John "The Penguin" Bingham, who always signs off his RW page with "Waddle on, friends", was an unlikely source of quantification of the penalty of excess weight. In reply to a questioner who had reduced his weight from 237 to 180 pounds and who asked "is there a formula?", Bingham quotes the 2 seconds per pound per mile which I have always believed I derived from my study of my own racing performances in the 1980s. I've never seen it in print elsewhere before, so I wonder whether someone there has worked it out independently or whether it has taken 15 years for the idea to cross the Atlantic!
John Mayock, quoted in the national broadsheets and in AW, was of more interest. His story began when he met Hicham el Guerrouj in Sydney and the 1500m and Mile world record holder had invited him to spend a month with him at the Moroccan elite athletes' training camp.
Quotes from Mayock included "what amazed me was that [el Guerrouj] does not do much track work, more on the road and a lot of long distance repetitions"; "they train in the forest, on undulating terrain, for about an hour"; "Hicham eats even more chocolate than me. He told me if I ran more miles in training I could eat all the chocolate I want. I've been doing that and feeling the benefits"; "I have lost half a stone in the last couple of months: I am eating the same but I'm running further".
John Bingham's 2seconds/mile/lb is not relevant to the athletes running at the front in a race. He leads the Runner's World 5-hour "pace team" in Big City marathons, so his 2 seconds is better expressed as 0.3 per cent per mile per pound. For a sub-4 minute miler, that's only 0.7 of a second a mile so, on that calculation, 7 pounds reduction in Mayock's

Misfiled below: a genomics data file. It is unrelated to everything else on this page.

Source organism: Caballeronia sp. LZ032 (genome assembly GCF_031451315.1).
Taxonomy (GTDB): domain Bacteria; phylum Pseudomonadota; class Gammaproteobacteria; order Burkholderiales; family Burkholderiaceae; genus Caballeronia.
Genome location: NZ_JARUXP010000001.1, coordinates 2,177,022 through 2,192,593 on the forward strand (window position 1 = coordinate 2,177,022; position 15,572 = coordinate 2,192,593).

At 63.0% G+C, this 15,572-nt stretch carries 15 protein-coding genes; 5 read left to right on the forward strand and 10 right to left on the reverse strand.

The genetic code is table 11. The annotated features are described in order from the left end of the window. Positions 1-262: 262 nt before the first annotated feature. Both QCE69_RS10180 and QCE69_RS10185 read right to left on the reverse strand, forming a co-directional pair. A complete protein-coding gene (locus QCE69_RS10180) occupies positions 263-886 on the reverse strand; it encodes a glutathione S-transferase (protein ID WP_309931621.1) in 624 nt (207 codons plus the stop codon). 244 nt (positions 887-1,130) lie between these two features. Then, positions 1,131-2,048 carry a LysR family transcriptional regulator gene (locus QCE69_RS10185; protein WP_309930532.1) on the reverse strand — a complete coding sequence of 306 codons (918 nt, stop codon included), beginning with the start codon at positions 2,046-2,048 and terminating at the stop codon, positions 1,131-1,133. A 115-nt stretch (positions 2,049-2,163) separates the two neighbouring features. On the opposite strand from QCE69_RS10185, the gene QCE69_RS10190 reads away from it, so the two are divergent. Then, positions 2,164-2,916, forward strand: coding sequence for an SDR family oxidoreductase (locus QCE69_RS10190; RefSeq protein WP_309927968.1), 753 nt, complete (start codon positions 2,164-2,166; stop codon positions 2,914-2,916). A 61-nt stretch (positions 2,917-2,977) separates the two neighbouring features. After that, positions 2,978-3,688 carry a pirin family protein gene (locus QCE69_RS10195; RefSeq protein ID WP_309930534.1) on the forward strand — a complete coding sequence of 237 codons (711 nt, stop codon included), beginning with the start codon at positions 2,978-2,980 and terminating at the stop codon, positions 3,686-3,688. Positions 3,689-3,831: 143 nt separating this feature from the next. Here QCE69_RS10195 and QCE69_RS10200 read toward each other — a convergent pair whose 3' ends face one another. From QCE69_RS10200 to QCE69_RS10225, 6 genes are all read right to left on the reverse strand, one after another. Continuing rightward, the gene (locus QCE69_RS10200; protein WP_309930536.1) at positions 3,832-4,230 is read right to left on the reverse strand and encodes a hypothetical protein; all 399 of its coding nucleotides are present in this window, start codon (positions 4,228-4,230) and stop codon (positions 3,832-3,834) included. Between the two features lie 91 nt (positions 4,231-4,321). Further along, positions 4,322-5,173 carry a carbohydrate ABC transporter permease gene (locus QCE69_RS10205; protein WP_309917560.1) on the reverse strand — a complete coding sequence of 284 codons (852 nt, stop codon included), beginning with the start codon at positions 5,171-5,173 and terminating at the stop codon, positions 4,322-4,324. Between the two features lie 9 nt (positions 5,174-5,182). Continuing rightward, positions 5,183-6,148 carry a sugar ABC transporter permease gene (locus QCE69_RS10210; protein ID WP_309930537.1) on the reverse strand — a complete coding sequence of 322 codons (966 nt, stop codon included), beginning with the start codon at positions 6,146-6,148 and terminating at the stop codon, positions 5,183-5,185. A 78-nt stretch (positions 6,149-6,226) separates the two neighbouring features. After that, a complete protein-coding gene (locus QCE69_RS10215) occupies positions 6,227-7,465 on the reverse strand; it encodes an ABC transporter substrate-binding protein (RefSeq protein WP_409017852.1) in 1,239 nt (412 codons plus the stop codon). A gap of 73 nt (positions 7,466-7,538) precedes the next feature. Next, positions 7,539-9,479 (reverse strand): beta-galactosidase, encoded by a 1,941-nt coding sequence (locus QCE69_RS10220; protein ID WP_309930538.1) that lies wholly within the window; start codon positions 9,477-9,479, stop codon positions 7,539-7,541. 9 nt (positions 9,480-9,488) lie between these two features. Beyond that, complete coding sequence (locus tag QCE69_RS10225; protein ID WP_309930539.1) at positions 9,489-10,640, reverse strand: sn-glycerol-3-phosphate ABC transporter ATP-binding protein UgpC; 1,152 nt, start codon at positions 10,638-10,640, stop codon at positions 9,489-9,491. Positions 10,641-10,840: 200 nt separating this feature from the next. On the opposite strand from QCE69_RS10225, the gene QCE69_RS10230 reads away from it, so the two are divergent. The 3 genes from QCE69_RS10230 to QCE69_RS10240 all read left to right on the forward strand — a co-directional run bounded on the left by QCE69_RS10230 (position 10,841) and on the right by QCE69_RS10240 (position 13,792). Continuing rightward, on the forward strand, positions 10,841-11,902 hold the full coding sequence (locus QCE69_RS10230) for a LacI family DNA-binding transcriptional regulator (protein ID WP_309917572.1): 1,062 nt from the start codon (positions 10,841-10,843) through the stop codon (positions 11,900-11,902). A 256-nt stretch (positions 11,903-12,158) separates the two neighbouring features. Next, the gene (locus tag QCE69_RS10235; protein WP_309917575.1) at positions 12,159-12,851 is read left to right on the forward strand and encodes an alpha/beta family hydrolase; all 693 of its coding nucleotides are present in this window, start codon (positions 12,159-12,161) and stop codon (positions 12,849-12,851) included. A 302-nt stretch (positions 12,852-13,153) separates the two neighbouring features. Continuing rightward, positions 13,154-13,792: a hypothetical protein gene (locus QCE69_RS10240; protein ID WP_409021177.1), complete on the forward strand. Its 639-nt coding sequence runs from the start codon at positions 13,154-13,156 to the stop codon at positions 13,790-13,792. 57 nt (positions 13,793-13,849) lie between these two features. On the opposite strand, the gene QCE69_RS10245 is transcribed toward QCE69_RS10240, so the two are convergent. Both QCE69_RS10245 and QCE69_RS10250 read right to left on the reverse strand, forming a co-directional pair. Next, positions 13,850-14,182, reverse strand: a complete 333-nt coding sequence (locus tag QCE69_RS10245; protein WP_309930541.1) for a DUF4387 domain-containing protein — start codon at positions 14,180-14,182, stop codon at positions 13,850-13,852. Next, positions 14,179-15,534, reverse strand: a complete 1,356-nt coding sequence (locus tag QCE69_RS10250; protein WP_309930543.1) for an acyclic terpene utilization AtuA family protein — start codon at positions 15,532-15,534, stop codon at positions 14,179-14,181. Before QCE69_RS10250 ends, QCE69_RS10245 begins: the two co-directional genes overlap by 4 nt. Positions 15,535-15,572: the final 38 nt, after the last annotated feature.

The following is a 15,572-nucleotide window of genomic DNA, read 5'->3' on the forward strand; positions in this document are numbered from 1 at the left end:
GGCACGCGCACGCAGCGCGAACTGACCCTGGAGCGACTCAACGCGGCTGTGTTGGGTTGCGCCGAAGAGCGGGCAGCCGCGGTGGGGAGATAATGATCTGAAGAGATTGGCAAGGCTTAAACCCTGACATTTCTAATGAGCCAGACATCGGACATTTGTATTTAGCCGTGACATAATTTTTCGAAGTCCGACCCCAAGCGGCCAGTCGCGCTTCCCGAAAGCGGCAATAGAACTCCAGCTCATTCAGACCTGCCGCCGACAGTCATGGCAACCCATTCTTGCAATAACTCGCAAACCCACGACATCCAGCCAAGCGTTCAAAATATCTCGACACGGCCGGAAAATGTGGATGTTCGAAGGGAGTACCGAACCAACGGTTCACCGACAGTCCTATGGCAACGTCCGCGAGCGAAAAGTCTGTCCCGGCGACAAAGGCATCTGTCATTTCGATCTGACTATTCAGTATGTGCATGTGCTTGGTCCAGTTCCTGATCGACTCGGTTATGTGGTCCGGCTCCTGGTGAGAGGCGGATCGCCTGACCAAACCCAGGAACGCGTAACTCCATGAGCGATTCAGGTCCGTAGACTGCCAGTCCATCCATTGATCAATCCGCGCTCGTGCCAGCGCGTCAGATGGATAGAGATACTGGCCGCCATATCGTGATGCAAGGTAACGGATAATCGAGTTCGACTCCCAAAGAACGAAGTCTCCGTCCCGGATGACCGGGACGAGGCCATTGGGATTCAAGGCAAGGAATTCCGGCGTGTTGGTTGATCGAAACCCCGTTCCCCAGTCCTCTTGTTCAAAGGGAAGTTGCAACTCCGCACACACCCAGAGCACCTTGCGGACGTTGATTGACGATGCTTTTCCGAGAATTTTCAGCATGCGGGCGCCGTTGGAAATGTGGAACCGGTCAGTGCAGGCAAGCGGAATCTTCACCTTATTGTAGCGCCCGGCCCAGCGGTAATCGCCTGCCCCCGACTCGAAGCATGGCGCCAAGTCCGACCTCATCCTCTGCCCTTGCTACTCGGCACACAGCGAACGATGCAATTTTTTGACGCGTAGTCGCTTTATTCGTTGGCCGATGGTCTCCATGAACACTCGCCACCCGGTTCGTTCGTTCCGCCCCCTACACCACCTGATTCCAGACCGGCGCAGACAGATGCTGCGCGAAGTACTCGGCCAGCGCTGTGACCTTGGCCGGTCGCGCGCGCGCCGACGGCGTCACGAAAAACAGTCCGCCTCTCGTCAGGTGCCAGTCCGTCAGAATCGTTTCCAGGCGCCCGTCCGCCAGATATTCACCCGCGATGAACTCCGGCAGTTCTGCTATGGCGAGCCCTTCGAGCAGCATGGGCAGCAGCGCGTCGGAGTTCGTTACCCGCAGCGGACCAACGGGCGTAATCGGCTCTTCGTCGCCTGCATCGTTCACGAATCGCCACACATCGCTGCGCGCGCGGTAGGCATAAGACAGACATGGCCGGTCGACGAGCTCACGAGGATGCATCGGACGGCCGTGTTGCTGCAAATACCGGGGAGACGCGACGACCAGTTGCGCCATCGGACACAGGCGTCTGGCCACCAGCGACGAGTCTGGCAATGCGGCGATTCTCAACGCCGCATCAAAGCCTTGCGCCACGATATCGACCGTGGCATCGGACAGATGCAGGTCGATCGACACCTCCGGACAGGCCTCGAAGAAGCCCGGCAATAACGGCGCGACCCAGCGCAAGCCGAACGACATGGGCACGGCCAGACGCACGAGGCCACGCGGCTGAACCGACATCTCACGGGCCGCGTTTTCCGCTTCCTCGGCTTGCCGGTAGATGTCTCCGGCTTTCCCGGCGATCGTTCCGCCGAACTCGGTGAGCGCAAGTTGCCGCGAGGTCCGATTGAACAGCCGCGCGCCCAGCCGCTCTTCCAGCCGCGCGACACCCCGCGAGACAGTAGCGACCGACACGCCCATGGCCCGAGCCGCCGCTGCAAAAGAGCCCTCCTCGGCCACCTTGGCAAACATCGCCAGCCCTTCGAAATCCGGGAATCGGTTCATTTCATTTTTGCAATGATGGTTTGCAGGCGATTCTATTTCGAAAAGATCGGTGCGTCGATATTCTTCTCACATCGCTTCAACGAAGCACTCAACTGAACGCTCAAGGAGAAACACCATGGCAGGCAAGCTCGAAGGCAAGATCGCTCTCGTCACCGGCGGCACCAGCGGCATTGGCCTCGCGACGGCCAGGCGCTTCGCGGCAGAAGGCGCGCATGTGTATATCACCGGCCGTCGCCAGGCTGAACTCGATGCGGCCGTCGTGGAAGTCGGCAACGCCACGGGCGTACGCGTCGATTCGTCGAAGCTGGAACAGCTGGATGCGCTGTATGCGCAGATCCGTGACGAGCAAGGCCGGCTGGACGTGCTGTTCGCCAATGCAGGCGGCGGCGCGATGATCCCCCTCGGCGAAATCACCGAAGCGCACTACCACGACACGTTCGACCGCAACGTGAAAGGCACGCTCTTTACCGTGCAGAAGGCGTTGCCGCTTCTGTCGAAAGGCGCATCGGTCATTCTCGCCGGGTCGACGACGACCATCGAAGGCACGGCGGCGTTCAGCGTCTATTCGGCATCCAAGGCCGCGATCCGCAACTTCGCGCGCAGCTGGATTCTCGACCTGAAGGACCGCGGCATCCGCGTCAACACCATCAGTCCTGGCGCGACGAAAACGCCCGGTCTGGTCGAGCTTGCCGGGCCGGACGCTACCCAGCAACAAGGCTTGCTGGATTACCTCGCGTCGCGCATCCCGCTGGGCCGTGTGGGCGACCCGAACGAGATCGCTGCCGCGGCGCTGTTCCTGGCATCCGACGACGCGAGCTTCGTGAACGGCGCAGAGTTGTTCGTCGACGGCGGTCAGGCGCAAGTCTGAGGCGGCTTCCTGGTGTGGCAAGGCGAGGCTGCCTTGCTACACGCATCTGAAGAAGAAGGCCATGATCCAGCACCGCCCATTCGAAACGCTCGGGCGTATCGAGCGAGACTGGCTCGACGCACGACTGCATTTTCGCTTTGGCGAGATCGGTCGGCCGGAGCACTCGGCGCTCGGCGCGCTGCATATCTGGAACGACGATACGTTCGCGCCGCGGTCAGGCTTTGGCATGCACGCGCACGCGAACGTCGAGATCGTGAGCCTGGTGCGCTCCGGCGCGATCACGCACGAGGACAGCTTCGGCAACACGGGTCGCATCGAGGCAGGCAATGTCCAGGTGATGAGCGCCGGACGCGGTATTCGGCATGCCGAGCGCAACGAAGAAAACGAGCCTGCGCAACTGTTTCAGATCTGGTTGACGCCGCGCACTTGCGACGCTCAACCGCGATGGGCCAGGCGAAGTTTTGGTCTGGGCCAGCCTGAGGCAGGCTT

weight should be worth 5 seconds a mile. Or 6.25 seconds in 2000m.
Watching the Indoor athletics from Birmingham, I had been astounded when Mayock came from fifth at the bell in the 2000m, his usual no-hope position in a race, to finish second to Noah Ngeny, the Olympic 1500m champion, and that only by about the thickness of his running vest. There was a repeat performance a week later in France, Mayock then beating his previous PB and British record he set for the distance last year by, er, 5.44 seconds. Not far from 6.25 seconds, is that!
Important, is body weight. And it's nice to know, approximately, how important.
Runner's World, US edition, gave it pride of place last November with the banner headline "45 Ways To Lose 5 Pounds", subtitled "They're quick, They're simple, They're reader-tested ". But we know from the previous edition of VS News, that it's neither quick nor simple to lose one pound, never mind five pounds, don't we!?
There were six orthodox believers who said to lift more weights/run/walk/ cross train more and two who had arranged to run in the evening so as to miss a meal without really noticing the fact. Eating fat, sweets, starch or any food quickly was condemned by eight readers, but drinking tea (3), milk (2) or water (1) was favoured. Only one reader said to drink less alcohol, though that would probably be one more than if the UK edition of Runner's World undertook a similar survey here. 18 of USRW's readers, 40% no less, recommended EATING! They ranged from one for more honey, through ten of them saying more fruit-and-veg of various types, to one who rated eating dill pickles best (for losing weight) and another extolling the virtue of chewing gum. Another recipe for discouraging "snacking" was "immediately after eating dinner I brush my teeth".
Three readers believed in Making a List of No-Nos, two in giving oneself a serious talking-to on the evils of over-eating. One said to get more sleep, another to get a dog. One young lady said to have fun: "I did this by deciding to have my belly button pierced, but I wouldn't have it done until I had the stomach to show it off. A year later, I enjoyed some new jewellery and a love of running".
Strange people, runners. Even a touch weird, one might say.